COMIC REVIEW: Ms. Marvel #1

MS. MARVEL #1/ Written by G. WILLOW WILSON/ Art by ADRIAN ALPHONA/ Colors by IAN HERRING/ Letters by VC’s JOE CARAMAGNA / Published by MARVEL COMICS

ms.-marvelMs. Marvel is possibly All-New Marvel NOW!’s most anticipated – or at least publicized – new project. Though the new Ms. Marvel is certainly filling a decidedly popular legacy, this is the first time in a while Marvel has pushed an original character on a solo title. Ms. Marvel fills a lot of niches – she’s a teen heroine, she’s a she, and she’s a particularly underrepresented ethnic and religious minority (Pakistani and Muslim). That last bit caused a minor controversy upon announcement, but for the most part everyone was interested and excited. Especially once it was announced award-winning writer G. Willow Wilson would head the title. With all the coverage in both geek and mainstream presses, Ms. Marvel has a lot going for it and a lot riding on it. Good thing for everyone involved it’s amazing.

For those not already in the know the new Ms. Marvel is Kamala Khan, a sixteen-year-old gal from Jersey City and the biggest Avengers fangirl out there. She’s fun, lively, goofy, energetic and instantly endearing. She’s not unlike the reader – she loves the Avengers (just like you!), wants to be cool and popular (just like you!), and desires independence and acceptance from her peers (just like you!). More than anything, Kamala wants to be a peer of her role models Carol Danvers and the other Avengers. She’s a big old sweetheart bundle of energy and wins over readers with her charm by page one.

Issue one introduces a wide supporting cast for our girl, and while they naturally don’t get as much story or depth as Kamala, you get the jist. Brother Aamir is a pious layabout, Mom and Dad are overprotective because they want the best for their daughter (which means no parties and certainly no parties with boys). Kamala’s sisterly bestie Nakia is more practical and street savvy, while sweet convenience store clerk Bruno has it bad for Kamala. Add in a high school mean girl and rival alliterative, Zoe Zimmer as an antagonist and Ms. Marvel has a real and full world. And that’s even before the Terrigen mists roll out and flip everything upside down.

G. Willow Wilson’s writing is terrific, with familiar characters and natural, easy dialogue. Everyone has his or her own distinct voice which makes it easy to tell who someone is and what they’re about. Wilson’s script and Adrian Alphona’s art are paired perfectly together. Editor Sana Amanat lauds Alphona’s pencils and inks as wacky and enchanting and Ian Herring’s colors as playful, which are apt descriptions of their work and talents. Particularly charming are Alphona’s little world details. For instance, Bruno’s convenience store’s work hours are labeled as “all of them” and his register says “cashiers are not interested in your stories”; Abu’s newspaper headlines declare a cricket doping scandal and an approved tax on the color orange (ugh, finally).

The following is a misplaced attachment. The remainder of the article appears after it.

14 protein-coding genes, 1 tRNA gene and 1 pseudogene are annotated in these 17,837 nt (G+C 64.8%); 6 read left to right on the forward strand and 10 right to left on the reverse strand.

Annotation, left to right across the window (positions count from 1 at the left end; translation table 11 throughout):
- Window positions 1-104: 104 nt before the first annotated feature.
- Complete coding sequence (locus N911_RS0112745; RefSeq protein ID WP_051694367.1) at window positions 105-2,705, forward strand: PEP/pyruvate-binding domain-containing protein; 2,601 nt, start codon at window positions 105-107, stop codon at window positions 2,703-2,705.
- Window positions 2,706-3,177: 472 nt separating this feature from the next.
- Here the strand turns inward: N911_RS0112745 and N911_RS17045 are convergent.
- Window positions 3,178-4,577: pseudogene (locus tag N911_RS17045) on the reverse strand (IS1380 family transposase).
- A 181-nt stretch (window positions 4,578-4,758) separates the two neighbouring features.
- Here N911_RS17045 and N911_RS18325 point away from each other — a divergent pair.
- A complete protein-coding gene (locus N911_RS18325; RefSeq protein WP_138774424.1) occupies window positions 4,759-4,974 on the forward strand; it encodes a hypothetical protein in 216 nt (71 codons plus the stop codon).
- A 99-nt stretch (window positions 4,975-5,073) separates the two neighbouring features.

ms.-marvelThe story is part one of five, so what occurs is mostly groundwork for what’s coming over the next few months. It’s an excellent act one, but it brings to light what could be a potential problem for its sales. Ms. Marvel #1’s cliffhanger ending is great… if we were coming back from a commercial break in three minutes, not a month. In a lot of ways Ms. Marvel’s first issue feels like the beginning act one of a TV pilot (Dear Marvel and Disney: please make Ms. Marvel into an animated TV series). The TV-esque pacing isn’t new to comics and works to varying effectiveness, but it’s definitely a potential risk to do it here. As a brand new character entering into a market that has a reputation for disliking change and new things, Ms. Marvel #1’s cliffhanger could turn off a few readers.

A five-part intro story means Kamala’s going to get a big, presumably impressive introduction to the Marvel Universe and its readers. But an all-new character with a complicated origin who currently isn’t appearing in any other of Marvel’s more established or proven books may run the risk of losing readers’ interest over the next four months. Though, it’s totally possible this hand-wringing is for naught! But given Iron Patriot’s pre-release stealth cancellation – it was just downgraded from an established ongoing to a five-issue miniseries – it’s a little hard not to be worried about Kamala’s future.

Whatever the risk, you the consumer can tilt the odds in Kamala’s favor by picking up Ms. Marvel #1. The book is terrific on just about every level and Kamala has a real potential for greatness. So sign up for the Kamala Korp today – you won’t regret it.

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About Anne Mortensen-Agnew

Anne Mortensen-Agnew is a painfully lawful good, lifelong superhero enthusiast currently residing in Los Angeles. She attended Loyola Marymount University, netting a degree in English and Screenwriting, which she uses to legitimize constantly talking about superheroes. She has twice written term papers about Sailor Moon. Talk to her about them. When not writing for Kabooooom!, she spends her time reading Marvel comics, complaining about DC's editorial staff, and writing comics of her own. You can find her sitting on her couch, or on Twitter @AnneMAgnew

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